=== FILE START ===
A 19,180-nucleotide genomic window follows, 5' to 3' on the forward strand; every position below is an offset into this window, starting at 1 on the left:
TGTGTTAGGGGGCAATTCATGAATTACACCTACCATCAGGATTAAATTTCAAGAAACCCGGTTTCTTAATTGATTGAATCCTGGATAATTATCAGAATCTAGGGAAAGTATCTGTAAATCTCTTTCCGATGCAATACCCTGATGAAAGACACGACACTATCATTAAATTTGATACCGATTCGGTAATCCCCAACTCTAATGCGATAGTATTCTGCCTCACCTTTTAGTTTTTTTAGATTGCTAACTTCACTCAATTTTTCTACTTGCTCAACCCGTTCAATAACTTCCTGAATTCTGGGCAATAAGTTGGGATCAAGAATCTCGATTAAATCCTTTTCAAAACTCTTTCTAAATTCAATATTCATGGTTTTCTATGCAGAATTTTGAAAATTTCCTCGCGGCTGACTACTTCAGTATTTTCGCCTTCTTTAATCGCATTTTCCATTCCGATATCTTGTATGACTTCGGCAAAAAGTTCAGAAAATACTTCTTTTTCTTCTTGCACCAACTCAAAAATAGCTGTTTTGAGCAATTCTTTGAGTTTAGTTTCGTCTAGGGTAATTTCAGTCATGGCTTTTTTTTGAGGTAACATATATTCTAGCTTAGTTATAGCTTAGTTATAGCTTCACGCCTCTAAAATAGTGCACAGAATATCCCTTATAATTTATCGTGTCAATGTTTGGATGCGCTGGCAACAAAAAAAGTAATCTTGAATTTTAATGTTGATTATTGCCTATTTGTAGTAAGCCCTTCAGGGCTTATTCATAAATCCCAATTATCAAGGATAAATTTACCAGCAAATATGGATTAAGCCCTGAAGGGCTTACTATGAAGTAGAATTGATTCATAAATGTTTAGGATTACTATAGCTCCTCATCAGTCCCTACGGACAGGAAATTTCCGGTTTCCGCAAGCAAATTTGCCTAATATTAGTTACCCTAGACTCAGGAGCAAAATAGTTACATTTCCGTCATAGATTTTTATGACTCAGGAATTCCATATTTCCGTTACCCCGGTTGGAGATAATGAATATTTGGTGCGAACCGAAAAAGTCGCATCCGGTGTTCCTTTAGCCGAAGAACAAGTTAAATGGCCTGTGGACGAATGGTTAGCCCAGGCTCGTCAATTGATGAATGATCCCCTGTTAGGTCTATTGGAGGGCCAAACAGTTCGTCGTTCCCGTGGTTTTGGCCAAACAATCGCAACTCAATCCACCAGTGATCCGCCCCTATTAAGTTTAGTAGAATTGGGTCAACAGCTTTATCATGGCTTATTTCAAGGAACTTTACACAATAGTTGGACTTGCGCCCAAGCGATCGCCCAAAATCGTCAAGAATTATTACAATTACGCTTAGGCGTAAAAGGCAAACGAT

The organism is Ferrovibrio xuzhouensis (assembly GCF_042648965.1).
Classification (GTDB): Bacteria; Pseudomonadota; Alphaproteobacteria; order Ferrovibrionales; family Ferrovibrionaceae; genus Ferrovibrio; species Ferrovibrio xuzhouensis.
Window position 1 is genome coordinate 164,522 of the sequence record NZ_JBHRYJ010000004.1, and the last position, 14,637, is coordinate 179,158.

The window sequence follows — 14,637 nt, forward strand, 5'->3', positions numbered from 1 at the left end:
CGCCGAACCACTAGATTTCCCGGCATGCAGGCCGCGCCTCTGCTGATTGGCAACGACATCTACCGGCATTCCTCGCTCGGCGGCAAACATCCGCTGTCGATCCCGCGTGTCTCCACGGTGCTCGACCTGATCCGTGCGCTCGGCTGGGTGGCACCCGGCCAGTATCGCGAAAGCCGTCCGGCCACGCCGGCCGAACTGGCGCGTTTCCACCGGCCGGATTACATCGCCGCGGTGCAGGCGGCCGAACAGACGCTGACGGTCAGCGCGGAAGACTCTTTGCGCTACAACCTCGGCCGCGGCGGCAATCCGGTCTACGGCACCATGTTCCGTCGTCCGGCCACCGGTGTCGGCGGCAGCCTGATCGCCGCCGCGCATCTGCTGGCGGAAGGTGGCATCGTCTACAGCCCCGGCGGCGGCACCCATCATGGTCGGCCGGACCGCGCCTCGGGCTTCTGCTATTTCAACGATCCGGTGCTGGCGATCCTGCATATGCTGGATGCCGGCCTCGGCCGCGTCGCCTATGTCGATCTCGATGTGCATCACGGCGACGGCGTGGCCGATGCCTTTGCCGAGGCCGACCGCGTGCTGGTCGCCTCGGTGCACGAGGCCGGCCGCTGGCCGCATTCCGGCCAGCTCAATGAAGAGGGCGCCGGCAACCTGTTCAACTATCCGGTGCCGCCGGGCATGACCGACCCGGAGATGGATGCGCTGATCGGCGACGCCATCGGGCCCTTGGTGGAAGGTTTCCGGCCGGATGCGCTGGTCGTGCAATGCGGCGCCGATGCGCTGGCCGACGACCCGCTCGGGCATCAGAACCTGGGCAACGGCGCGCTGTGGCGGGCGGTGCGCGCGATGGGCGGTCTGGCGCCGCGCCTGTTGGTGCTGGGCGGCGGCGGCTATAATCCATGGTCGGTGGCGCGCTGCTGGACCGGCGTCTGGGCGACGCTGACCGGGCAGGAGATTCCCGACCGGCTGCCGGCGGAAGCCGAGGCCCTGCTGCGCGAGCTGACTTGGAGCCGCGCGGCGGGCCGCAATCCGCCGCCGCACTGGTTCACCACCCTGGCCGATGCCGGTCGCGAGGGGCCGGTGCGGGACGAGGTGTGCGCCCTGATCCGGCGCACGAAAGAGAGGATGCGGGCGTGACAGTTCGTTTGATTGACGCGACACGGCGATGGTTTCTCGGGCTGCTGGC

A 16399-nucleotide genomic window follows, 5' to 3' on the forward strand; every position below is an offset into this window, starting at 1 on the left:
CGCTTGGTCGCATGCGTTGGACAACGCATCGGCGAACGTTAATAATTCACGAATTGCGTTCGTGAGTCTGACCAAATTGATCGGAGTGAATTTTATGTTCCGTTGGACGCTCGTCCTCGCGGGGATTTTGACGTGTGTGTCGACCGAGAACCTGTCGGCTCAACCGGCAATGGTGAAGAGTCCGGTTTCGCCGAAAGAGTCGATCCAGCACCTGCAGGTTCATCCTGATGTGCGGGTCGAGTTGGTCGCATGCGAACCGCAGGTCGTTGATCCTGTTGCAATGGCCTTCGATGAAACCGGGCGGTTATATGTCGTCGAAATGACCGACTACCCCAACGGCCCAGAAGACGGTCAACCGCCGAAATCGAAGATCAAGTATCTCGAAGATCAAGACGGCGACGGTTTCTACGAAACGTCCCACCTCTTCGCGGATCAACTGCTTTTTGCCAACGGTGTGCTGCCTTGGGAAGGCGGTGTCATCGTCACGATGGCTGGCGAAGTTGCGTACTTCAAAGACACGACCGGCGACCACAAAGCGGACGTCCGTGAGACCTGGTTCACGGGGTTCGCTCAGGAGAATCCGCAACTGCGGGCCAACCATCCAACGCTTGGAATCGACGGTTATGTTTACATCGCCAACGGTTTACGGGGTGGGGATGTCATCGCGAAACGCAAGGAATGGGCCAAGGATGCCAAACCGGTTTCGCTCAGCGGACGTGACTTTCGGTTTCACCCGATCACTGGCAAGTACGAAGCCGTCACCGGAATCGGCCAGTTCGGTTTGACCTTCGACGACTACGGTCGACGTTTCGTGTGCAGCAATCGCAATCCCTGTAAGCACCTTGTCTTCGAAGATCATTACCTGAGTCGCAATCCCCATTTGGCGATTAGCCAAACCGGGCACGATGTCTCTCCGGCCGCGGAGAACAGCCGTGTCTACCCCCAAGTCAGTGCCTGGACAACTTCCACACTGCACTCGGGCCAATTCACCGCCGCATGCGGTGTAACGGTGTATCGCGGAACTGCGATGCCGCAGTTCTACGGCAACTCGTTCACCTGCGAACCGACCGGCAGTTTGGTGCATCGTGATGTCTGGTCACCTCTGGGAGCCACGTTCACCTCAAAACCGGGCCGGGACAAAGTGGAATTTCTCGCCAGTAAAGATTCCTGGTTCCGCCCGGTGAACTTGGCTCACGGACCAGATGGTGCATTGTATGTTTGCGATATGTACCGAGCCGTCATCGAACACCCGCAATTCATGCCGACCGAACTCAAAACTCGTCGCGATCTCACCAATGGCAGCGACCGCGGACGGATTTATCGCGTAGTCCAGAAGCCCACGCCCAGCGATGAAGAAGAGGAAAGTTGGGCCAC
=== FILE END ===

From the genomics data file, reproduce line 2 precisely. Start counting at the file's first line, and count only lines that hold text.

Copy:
TGTGTTAGGGGGCAATTCATGAATTACACCTACCATCAGGATTAAATTTCAAGAAACCCGGTTTCTTAATTGATTGAATCCTGGATAATTATCAGAATCTAGGGAAAGTATCTGTAAATCTCTTTCCGATGCAATACCCTGATGAAAGACACGACACTATCATTAAATTTGATACCGATTCGGTAATCCCCAACTCTAATGCGATAGTATTCTGCCTCACCTTTTAGTTTTTTTAGATTGCTAACTTCACTCAATTTTTCTACTTGCTCAACCCGTTCAATAACTTCCTGAATTCTGGGCAATAAGTTGGGATCAAGAATCTCGATTAAATCCTTTTCAAAACTCTTTCTAAATTCAATATTCATGGTTTTCTATGCAGAATTTTGAAAATTTCCTCGCGGCTGACTACTTCAGTATTTTCGCCTTCTTTAATCGCATTTTCCATTCCGATATCTTGTATGACTTCGGCAAAAAGTTCAGAAAATACTTCTTTTTCTTCTTGCACCAACTCAAAAATAGCTGTTTTGAGCAATTCTTTGAGTTTAGTTTCGTCTAGGGTAATTTCAGTCATGGCTTTTTTTTGAGGTAACATATATTCTAGCTTAGTTATAGCTTAGTTATAGCTTCACGCCTCTAAAATAGTGCACAGAATATCCCTTATAATTTATCGTGTCAATGTTTGGATGCGCTGGCAACAAAAAAAGTAATCTTGAATTTTAATGTTGATTATTGCCTATTTGTAGTAAGCCCTTCAGGGCTTATTCATAAATCCCAATTATCAAGGATAAATTTACCAGCAAATATGGATTAAGCCCTGAAGGGCTTACTATGAAGTAGAATTGATTCATAAATGTTTAGGATTACTATAGCTCCTCATCAGTCCCTACGGACAGGAAATTTCCGGTTTCCGCAAGCAAATTTGCCTAATATTAGTTACCCTAGACTCAGGAGCAAAATAGTTACATTTCCGTCATAGATTTTTATGACTCAGGAATTCCATATTTCCGTTACCCCGGTTGGAGATAATGAATATTTGGTGCGAACCGAAAAAGTCGCATCCGGTGTTCCTTTAGCCGAAGAACAAGTTAAATGGCCTGTGGACGAATGGTTAGCCCAGGCTCGTCAATTGATGAATGATCCCCTGTTAGGTCTATTGGAGGGCCAAACAGTTCGTCGTTCCCGTGGTTTTGGCCAAACAATCGCAACTCAATCCACCAGTGATCCGCCCCTATTAAGTTTAGTAGAATTGGGTCAACAGCTTTATCATGGCTTATTTCAAGGAACTTTACACAATAGTTGGACTTGCGCCCAAGCGATCGCCCAAAATCGTCAAGAATTATTACAATTACGCTTAGGCGTAAAAGGCAAACGAT